This time the big banks and mortgage servicing companies, with their long, one-sided fine print contracts, may have outsmarted themselves. The newspaper headlines and the network television news are blazing news of the erupting fraudulent foreclosure process. This long-overdue coverage is generating public visibility and suddenly hundreds of thousands of foreclosures may be questioned due to what one commentator delicately called “flawed paperwork.”
That is a euphemism for fraudulently executed contracts violative of state laws regarding home title changes.
I am writing from Nagpur on Oct 10 but not certain when I will be able to post this, as I have no Internet connection at this time. I am staying in a guesthouse that the state ministers use when they come to Nagpur each year for the state assembly that meets for a couple of weeks. It is a humble room with bed, two chairs, a desk, and an Indian-style bathroom. Lucky for me it is air conditioned, as Nagpur seems to have a reputation as one of the hottest places in India. Nagpur is located about mid-center in the country.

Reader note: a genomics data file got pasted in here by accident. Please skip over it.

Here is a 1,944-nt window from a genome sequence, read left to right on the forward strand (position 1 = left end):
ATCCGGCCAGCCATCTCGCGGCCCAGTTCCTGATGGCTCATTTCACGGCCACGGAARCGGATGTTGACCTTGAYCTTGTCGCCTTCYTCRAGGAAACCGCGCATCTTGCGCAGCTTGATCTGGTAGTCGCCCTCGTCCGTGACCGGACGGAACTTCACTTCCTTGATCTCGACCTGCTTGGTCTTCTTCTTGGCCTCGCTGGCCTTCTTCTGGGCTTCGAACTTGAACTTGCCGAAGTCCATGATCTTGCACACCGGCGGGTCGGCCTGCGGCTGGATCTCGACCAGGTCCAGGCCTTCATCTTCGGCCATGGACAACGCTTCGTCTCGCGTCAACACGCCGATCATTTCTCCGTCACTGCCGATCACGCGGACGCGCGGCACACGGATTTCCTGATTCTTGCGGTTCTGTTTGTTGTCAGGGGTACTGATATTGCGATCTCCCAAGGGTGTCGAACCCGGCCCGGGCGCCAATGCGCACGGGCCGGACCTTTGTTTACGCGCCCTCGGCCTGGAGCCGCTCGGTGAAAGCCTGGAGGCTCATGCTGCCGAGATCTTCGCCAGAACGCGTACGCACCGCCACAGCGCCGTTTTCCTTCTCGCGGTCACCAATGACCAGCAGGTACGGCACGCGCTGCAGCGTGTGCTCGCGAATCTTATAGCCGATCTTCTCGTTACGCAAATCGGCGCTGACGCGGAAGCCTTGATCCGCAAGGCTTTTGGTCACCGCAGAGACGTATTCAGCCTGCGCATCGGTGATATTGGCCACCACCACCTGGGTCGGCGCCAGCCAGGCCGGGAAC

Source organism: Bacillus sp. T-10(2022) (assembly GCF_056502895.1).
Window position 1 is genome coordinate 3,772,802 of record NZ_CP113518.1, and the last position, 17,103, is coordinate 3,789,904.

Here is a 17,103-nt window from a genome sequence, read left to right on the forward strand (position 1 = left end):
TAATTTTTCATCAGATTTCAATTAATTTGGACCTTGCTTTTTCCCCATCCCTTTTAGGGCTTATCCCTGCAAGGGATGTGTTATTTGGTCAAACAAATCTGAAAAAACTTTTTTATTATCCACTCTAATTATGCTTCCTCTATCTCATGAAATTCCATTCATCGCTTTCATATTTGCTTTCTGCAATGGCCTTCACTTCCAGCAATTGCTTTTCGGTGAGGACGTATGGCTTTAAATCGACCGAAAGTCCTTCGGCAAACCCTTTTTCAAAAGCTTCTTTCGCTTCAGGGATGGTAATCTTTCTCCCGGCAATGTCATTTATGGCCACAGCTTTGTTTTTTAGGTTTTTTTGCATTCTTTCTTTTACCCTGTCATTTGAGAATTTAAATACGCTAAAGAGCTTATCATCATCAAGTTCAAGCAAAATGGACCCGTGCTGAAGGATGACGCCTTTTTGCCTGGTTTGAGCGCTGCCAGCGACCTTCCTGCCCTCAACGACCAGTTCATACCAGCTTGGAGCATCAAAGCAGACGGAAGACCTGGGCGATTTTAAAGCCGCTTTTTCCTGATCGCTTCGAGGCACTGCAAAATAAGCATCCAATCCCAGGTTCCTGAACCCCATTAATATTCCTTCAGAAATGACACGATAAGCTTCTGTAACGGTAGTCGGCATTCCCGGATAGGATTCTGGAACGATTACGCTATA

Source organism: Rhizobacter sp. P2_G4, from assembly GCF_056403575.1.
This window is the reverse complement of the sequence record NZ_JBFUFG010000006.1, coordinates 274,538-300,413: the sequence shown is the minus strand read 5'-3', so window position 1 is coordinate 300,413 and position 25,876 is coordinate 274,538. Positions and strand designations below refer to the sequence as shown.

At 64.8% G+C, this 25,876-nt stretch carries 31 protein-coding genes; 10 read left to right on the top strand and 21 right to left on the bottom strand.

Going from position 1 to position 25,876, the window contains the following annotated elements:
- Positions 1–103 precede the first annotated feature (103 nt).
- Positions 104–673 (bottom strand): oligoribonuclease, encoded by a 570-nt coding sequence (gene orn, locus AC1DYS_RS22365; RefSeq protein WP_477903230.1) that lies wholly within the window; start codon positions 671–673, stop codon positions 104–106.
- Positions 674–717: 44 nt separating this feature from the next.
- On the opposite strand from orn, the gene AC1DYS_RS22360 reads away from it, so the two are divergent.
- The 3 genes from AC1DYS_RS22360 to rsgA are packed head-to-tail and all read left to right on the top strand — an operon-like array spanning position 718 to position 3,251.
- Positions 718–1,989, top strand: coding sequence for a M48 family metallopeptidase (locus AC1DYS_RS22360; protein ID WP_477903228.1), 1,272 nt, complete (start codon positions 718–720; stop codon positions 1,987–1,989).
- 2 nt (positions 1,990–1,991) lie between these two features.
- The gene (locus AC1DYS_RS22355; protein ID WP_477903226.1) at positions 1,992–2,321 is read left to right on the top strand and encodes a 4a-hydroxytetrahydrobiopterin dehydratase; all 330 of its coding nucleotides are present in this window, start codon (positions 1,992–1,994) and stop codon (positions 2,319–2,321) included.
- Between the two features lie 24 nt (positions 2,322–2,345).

The ancient Greek playwright Aristophanes spent his life battling the assault on democracy by tyrants. It is disheartening to be reminded that he lost. But he understood that the hardest struggle for humankind is often stating and understanding the obvious. Aristophanes, who had the temerity to portray the ruling Greek tyrant, Cleon, as a dog, is the perfect playwright to turn to in trying to grasp the danger posed to us by movements from the tea party to militias to the Christian right, as well as the bankrupt and corrupt power elite that no longer concerns itself with the needs of its citizens. He saw the same corruption 2,400 years ago. He feared correctly that it would extinguish Athenian democracy. And he struggled in vain to rouse Athenians from their slumber.
It’s that time of the year again. In case you missed reading this last year, here it is again.
Image by Whiskeygonebad via Flickr
by Howard Zinn Featured Writer Dandelion Salad October 12, 2009 An excerpt from A People’s History of the United States. Arawak men and women, naked, tawny, and full of wonder, emerged from their villages onto the island’s beaches and swam out to get a closer look at the strange big boat. When Columbus and his sailors came ashore, carrying swords, speaking oddly, the Arawaks ran to greet them, brought them food, water, gifts. …Read More